So where are the wind turbines? The solar panels? The green energy cars? They're coming. As long as liberals keep pushing, these things will come about. There are mandates to force automakers to make a certain percentage of environmentally clean vehicles. People are putting solar panels on the roofs of their houses to supplement the power they get from PG&E, which reduces their energy bill and allows the power company to use less coal to make energy, (but I doubt that they are happy about it). Of course there's the niggling matter of what effect making those so-called green cars, solar panels and wind turbines have on the environment. Cars are primarily made out of steel, plastic and hundreds of other toxic chemicals that spew into the air at the plant. Can solar panels just be thrown into the landfill when we are finished with them? I don't think so. And wind turbines kill birds, (and they're made by harmful manufacturing processes).
The problem with the American public is that we want dessert after every meal. We want our vices and we want our luxury. That's why every technological solution to the environmental pollution problem is doomed to failure. We are not thinking forward because we are unwilling to make the sacrifice to achieve a greener state of living. If we truly wanted to be more eco-conscious, most of us could get on a bicycle and ride to work or school. That would be the fastest solution. The harmful by-products of making bicycles can never compare to the toxic production process of making cars. We need to support local growers instead of the oversized grocery stores that sell garbage anyway. Did you know that if you look at least half the labels on any food product in the store, you will always find sugar listed in the ingredients? Why? because it's addictive, and a cheap way to add flavor to dull and processed food. Don't believe me? Next time you’re at the store, check any soup label. I have been unable to find a can of soup that doesn’t list sugar as an ingredient except for one brand in the natural foods section at Bel Air. I pay a lot more for that soup, but anytime I'm feeling sick or lethargic, I just heat up a can of that vegetable soup or Minestrone, and I pick up better than coffee. Same goes for sliced lunchmeat and hot dogs. We know hot dogs are bad for you, but they also contain sugar.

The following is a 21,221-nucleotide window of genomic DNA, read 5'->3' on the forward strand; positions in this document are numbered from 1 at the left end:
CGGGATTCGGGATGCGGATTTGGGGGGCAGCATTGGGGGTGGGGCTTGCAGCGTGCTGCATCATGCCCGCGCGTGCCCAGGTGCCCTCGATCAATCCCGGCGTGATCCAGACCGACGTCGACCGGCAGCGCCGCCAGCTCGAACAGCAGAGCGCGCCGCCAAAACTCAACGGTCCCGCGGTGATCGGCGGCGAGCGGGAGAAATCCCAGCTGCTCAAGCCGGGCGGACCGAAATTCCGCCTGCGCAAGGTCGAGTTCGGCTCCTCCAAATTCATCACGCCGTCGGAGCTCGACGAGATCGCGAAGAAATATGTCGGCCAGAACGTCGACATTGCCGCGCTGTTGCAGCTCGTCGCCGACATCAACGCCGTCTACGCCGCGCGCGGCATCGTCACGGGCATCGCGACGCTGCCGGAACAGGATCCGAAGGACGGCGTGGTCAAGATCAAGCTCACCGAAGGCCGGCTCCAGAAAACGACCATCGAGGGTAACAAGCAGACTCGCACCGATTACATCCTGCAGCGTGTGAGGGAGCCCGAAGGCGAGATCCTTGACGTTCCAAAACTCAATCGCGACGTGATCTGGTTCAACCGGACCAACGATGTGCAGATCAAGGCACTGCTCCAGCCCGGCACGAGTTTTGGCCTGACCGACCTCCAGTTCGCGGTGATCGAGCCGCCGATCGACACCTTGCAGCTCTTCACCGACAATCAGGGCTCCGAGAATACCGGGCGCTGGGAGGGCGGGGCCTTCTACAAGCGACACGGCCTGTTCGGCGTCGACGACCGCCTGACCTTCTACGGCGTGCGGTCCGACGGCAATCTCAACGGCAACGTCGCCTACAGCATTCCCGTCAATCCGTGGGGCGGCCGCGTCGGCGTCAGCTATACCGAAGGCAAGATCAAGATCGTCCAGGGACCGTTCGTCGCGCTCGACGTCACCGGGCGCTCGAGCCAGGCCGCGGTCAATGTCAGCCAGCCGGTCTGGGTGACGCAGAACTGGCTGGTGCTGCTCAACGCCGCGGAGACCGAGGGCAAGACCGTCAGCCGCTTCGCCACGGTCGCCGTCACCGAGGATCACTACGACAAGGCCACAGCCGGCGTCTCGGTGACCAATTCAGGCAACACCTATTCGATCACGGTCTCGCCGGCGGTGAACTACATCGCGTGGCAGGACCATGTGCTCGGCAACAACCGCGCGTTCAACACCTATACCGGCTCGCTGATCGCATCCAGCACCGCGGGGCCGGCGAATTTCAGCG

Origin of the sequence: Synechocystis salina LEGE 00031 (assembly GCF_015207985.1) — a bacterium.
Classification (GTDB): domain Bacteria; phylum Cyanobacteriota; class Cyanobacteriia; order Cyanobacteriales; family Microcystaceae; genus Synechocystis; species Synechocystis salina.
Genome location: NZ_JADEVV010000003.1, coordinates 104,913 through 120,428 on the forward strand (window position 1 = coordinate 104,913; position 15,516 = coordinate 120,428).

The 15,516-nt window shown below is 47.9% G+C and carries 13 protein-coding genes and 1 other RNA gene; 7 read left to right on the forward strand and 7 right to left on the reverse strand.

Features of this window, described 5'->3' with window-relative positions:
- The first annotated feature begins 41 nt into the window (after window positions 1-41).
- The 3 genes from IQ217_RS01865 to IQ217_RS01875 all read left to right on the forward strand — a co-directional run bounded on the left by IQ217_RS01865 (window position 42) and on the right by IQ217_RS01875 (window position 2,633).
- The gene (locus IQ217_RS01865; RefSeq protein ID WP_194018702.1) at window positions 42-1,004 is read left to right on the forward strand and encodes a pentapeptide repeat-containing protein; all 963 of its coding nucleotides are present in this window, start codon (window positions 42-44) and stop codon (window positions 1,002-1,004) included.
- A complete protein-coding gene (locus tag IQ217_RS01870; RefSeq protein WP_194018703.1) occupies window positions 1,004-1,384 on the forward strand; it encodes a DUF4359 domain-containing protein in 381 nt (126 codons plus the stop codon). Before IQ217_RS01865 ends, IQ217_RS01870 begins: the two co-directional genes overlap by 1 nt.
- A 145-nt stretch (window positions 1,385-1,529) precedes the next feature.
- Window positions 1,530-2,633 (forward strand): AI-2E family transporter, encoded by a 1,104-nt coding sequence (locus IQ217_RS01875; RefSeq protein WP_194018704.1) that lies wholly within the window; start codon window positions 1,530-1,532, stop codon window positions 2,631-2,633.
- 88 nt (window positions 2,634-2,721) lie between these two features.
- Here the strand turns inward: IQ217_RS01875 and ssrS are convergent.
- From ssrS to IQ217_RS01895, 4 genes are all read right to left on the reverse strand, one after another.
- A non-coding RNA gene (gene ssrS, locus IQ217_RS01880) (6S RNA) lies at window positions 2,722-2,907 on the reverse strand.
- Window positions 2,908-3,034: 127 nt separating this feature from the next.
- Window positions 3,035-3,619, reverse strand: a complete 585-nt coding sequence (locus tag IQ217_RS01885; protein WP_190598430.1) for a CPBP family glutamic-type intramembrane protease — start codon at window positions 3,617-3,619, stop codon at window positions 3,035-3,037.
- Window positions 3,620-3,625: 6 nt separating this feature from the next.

We are a consumer-oriented society, and it's killing us, both on a personal and national level. An Amish man was once asked about joining the Amish community, and the response was to start living simply where you are, cut out the stuff you don't need. We can do that. Not all at once, but piece by piece and over time, we can get there. Just start small. Instead of driving the SUV, ride your bike one day out of the week to fill part of your shopping list. Drive slower. Drop the ice cream box and make plans to go to the farmers market next weekend. Limit the time you spend in front of the TV. You don't need to buy a Prius, and you don't need to start wearing clothes made out of hemp. Just start small, do what you can, and learn as you go.